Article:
There are two must-read discussions over at if:book on the NEA’s latest threnody for reading. The first looks at Matthew Kirschenbaum’s interesting take, previously published in the Chronicle. The NEA report assumes one sort of reading – solitary, linear, purposeless, and sustained. Yet there is a certain kind of reading that is lateral (and very common in academic libraries) – comparing texts, following footnotes, pursuing leads from one line of thought to another, books spread out for easier access – that has been around long before the digital era. (And, of course, now we even have a primer on how to talk about books we haven’t read.) The NEA assumes there is only one sort of reading that has value. I like a long, sustained read as much as anyone (I was a Russian Lit major, fer cripe’s sake!) but I do plenty of the other, and it’s valuable, too.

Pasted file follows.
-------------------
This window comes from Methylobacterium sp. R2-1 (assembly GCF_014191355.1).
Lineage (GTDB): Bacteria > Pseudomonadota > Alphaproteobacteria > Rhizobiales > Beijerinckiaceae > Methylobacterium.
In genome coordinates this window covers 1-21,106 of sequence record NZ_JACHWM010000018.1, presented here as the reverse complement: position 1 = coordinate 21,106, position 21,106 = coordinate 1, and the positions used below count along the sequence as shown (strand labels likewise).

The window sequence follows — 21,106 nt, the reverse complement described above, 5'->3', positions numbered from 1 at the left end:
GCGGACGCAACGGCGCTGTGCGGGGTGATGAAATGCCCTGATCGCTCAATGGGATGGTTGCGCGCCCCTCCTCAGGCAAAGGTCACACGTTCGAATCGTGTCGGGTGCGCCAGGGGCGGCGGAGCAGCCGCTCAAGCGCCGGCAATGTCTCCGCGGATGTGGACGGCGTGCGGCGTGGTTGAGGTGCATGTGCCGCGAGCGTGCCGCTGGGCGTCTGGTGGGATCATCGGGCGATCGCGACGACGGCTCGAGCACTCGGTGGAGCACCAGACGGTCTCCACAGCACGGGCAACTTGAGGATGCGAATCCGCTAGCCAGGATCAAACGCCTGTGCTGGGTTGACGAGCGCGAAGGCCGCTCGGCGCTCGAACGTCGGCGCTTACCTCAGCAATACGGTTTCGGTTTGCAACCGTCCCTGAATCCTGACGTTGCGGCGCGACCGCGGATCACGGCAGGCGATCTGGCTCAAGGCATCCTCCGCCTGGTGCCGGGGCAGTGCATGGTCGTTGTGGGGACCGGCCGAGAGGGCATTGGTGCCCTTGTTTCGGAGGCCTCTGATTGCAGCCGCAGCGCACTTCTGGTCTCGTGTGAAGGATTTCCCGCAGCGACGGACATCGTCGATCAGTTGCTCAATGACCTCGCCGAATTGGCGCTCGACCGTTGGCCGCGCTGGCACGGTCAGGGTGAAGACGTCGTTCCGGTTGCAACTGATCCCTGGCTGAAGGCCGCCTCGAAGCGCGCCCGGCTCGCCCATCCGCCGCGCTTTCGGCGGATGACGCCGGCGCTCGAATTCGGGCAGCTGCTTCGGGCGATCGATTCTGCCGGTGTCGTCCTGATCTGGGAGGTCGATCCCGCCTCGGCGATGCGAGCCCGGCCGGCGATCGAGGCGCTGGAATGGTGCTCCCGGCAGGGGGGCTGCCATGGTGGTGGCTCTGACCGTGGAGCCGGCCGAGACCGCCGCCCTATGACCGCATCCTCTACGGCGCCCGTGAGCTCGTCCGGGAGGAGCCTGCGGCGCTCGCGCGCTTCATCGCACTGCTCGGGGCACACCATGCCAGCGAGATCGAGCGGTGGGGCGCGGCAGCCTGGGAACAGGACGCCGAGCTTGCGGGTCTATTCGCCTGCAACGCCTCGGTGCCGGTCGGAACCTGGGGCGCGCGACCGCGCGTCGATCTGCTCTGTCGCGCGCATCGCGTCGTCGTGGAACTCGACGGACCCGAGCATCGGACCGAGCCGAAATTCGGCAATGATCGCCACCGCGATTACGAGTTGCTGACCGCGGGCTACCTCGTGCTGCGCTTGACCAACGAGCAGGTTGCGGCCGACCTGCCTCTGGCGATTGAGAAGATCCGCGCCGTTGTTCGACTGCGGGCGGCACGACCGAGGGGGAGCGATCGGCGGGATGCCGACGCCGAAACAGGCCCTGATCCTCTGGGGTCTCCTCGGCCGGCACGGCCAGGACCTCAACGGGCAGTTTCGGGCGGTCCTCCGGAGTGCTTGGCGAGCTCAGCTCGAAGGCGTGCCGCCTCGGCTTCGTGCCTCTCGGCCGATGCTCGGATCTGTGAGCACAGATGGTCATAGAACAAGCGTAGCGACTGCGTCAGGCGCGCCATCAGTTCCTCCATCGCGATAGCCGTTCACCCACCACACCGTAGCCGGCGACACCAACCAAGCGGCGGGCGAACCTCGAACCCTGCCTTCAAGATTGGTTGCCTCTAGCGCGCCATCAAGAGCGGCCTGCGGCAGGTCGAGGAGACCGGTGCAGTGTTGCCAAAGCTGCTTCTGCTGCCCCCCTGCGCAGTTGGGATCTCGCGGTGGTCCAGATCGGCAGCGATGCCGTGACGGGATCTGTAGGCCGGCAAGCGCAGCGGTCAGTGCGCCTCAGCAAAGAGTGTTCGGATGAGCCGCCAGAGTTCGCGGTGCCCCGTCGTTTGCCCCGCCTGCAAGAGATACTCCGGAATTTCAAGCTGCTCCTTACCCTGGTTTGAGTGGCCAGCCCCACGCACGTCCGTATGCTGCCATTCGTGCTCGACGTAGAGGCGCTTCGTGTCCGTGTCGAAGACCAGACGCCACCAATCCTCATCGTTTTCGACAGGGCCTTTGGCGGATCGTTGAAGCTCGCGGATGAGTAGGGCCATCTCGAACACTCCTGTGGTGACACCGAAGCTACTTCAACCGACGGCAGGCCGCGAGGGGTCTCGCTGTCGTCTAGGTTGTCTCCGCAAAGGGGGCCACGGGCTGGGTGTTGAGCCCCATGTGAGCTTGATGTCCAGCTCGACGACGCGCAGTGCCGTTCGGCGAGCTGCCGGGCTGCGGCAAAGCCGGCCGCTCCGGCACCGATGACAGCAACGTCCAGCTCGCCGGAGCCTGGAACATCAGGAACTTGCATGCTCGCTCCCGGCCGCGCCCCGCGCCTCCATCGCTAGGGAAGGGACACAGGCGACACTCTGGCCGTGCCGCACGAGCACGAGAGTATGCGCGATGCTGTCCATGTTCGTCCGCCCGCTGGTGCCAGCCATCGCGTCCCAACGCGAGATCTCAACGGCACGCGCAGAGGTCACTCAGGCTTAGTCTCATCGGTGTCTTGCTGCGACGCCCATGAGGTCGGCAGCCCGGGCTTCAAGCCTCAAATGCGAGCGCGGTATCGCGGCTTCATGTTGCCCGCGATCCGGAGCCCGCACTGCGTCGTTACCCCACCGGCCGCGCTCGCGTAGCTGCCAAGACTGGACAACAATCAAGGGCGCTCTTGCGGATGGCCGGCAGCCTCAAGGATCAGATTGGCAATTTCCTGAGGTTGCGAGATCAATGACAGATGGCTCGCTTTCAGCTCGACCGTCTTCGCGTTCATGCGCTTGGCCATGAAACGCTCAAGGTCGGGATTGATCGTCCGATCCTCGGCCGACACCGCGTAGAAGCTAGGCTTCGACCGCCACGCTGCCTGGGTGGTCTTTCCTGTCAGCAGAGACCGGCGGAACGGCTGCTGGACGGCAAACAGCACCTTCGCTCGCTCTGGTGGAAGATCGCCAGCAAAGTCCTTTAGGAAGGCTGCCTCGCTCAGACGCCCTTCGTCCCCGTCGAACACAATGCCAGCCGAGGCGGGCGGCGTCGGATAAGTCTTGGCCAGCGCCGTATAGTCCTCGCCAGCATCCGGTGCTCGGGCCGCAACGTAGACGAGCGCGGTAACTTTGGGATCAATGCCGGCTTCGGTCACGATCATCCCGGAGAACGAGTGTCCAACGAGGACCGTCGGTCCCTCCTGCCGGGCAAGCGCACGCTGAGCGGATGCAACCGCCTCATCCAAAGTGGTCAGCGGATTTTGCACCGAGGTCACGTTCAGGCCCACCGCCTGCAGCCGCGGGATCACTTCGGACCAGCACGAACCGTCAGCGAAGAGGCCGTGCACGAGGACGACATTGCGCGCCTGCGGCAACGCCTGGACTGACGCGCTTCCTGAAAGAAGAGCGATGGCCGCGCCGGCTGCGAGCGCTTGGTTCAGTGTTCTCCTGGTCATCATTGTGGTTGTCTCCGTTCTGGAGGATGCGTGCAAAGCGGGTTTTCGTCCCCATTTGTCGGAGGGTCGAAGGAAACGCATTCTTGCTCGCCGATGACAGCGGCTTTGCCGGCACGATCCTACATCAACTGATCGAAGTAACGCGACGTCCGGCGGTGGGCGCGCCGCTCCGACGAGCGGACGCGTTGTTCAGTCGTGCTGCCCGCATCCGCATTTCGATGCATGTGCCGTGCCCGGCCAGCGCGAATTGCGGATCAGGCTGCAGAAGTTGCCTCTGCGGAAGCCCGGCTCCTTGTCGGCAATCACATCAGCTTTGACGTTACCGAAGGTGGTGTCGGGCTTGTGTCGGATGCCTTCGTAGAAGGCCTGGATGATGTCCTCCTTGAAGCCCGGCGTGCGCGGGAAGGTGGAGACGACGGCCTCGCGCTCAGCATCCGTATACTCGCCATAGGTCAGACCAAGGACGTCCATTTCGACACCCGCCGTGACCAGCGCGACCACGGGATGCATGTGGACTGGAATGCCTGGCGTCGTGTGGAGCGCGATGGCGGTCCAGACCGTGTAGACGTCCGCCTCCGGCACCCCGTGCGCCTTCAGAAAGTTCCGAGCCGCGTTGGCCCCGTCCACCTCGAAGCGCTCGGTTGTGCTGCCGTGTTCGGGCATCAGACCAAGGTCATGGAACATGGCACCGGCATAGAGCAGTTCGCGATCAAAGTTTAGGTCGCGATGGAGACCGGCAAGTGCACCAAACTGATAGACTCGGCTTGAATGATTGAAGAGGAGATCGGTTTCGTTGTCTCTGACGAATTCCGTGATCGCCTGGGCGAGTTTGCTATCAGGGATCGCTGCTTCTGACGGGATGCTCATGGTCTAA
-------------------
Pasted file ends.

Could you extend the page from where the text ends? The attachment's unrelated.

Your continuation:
The other if:book instant classic is Nancy Kaplan looking at the NCES data that the NEA uses to link declines in “reading” (narrowly defined) and reading test scores. The NEA report skews it – and they’ve been outed. This is an important critique, and a fascinating example that demonstrates critical information literacy. This would actually make for a good classroom exercise – look at press coverage, go to the NEA source, then look at the underlying data. It’s a corker!
Finally – Facebook faced up to the storm of criticism that met their plan to broadcast to members’ friends what members are buying at other sites. (A few Christmas present surprises were spoiled in the process.) They’ve decided to make it opt-in, not opt-out. Let’s hope they learned something in the process.